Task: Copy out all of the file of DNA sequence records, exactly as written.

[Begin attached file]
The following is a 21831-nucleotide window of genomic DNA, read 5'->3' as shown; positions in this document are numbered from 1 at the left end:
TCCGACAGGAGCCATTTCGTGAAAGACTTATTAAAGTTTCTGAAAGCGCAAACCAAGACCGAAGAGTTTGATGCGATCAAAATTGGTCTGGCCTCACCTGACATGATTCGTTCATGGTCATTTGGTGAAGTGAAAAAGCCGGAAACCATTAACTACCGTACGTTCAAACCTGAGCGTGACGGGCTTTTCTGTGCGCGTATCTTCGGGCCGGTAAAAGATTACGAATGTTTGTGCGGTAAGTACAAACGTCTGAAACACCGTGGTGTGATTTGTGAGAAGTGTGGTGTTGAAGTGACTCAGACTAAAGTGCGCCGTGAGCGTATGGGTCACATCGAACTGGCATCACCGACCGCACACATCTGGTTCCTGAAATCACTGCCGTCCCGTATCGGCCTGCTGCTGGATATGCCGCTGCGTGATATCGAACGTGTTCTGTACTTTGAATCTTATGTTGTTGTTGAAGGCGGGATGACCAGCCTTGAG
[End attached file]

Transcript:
The following is a 21831-nucleotide window of genomic DNA, read 5'->3' as shown; positions in this document are numbered from 1 at the left end:
TCCGACAGGAGCCATTTCGTGAAAGACTTATTAAAGTTTCTGAAAGCGCAAACCAAGACCGAAGAGTTTGATGCGATCAAAATTGGTCTGGCCTCACCTGACATGATTCGTTCATGGTCATTTGGTGAAGTGAAAAAGCCGGAAACCATTAACTACCGTACGTTCAAACCTGAGCGTGACGGGCTTTTCTGTGCGCGTATCTTCGGGCCGGTAAAAGATTACGAATGTTTGTGCGGTAAGTACAAACGTCTGAAACACCGTGGTGTGATTTGTGAGAAGTGTGGTGTTGAAGTGACTCAGACTAAAGTGCGCCGTGAGCGTATGGGTCACATCGAACTGGCATCACCGACCGCACACATCTGGTTCCTGAAATCACTGCCGTCCCGTATCGGCCTGCTGCTGGATATGCCGCTGCGTGATATCGAACGTGTTCTGTACTTTGAATCTTATGTTGTTGTTGAAGGCGGGATGACCAGCCTTGAG